II. Claim of Instructional Error/Self Defense

Appellant argues that the trial court erred in failing to respond to the jury's question concerning what constitutes an "assault" in the context of the jury instruction concerning the reasonableness of appellant's use of deadly force against the decedent. He contends that the trial court's repetition of the general self-defense instruction in response only confused and misled the jury. Appellant contends that the error was compounded by the fact that Shelly Thomas slapped him as a part of the circumstances that led to his decision to use deadly force to protect his life. The government argues first that the "invited error" doctrine bars appellant's instructional challenge. It also argues that the court did not abuse its discretion, but followed a prudent course in re-instructing the jury after extended discussions with counsel.

A. Procedural Background

On the third day of jury deliberations, the jury sent two notes to the court, one of which included the following inquiry:

Questions/Explanation Needed

(1) p.11 3rd paragraph, 2nd Sentence

(2) What constitute[s] assault[?]*fn4

There is no dispute that the jury's inquiry about the meaning of assault pertained to that portion of the standard jury instruction that reads:

A person acting in the heat of passion caused by an assault does not necessarily lose his/her claim of self-defense by using greater force than would seem necessary to a calm mind. In the heat of passion, a person may actually and reasonably believe something that seems unreasonable to a calm mind.


An extended discussion ensued between the court and counsel, during which they considered possible implications of the second note and options for responding to it. The prosecutor expressed concern that the jury's inquiry might be related to whether the alleged slapping of appellant by Shelly Thomas could "create that heat of passion that would excuse the use of self-defense," and he argued that only an assault by the victim was referred to in the heat of passion instruction. The court suggested that it could respond that the instructions referred to an assault by the decedent upon the appellant. While defense counsel agreed that Shelly Thomas' alleged assault upon appellant would not have justified self-defense against the decedent, she argued that it was one factor bearing upon his state of mind at the time he decided that he had to use deadly force against Caine. Defense counsel also stated that decedent's actions in "stepping toward [appellant] could be defined as an assault." Ultimately, the court responded to the jury's two notes by re-instructing them on the law of self-defense.*fn5 At one point, the court considered reading the instruction on assault, but opted not to give it. With respect to an assault caused by the heat of passion, the court inserted, without objection, the language that appears in italics in the following portion of the standard instruction:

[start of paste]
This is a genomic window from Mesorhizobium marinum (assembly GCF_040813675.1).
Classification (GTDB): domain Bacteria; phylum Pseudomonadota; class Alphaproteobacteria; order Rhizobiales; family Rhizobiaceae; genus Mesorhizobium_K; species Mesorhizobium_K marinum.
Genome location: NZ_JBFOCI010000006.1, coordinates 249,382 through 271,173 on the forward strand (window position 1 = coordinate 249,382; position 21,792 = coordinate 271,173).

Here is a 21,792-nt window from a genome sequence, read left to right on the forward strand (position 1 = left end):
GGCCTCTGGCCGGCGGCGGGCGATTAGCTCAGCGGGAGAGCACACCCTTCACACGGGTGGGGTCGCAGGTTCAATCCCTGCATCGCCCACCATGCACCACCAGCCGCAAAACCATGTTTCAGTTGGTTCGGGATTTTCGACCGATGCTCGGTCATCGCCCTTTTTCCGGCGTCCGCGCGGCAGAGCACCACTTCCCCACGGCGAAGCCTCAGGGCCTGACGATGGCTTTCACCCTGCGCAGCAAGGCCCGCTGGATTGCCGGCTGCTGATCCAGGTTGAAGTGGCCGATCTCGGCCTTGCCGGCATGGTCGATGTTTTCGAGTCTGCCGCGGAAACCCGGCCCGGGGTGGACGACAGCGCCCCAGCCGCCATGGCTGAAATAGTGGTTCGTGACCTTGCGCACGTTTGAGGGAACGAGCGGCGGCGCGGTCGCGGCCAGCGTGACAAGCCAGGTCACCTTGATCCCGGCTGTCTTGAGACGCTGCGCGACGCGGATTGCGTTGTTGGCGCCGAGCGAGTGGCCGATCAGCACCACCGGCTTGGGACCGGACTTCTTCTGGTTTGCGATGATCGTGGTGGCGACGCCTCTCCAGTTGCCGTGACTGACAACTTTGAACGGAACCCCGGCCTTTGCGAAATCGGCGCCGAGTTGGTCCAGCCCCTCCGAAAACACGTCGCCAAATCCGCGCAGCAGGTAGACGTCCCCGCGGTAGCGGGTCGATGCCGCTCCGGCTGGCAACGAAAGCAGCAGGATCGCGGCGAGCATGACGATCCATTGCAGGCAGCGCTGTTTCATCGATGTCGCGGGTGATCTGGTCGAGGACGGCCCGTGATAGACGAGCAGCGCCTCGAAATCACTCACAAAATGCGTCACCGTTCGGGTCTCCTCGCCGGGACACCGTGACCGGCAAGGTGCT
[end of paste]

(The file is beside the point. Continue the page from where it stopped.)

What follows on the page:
In deciding whether the defendant used excessive force in defending himself, you may consider all the circumstances under which he acted. A person acting in the heat of passion caused by an assault, and in this case if the defendant was acting in the heat of passion caused by an assault by [decedent], that person does not necessarily lose his claim of self-defense by using greater force than would seem necessary to a calm mind.

After the court re-instructed the jury, but before the jury retired to deliberate, defense counsel requested that the court give the instruction on assault. Defense counsel argued that the jury might not have understood from the instructions that an assault can occur without actual physical contact. Although the court agreed that lay people may not understand that concept, it stated that it anticipated that the jury would send another note indicating that the court's responses to its questions were not helpful, as the court had invited them to do. The court denied the requested instruction and permitted the jury to resume deliberations. The next note that the jury sent informed the court that it had reached a verdict on all counts.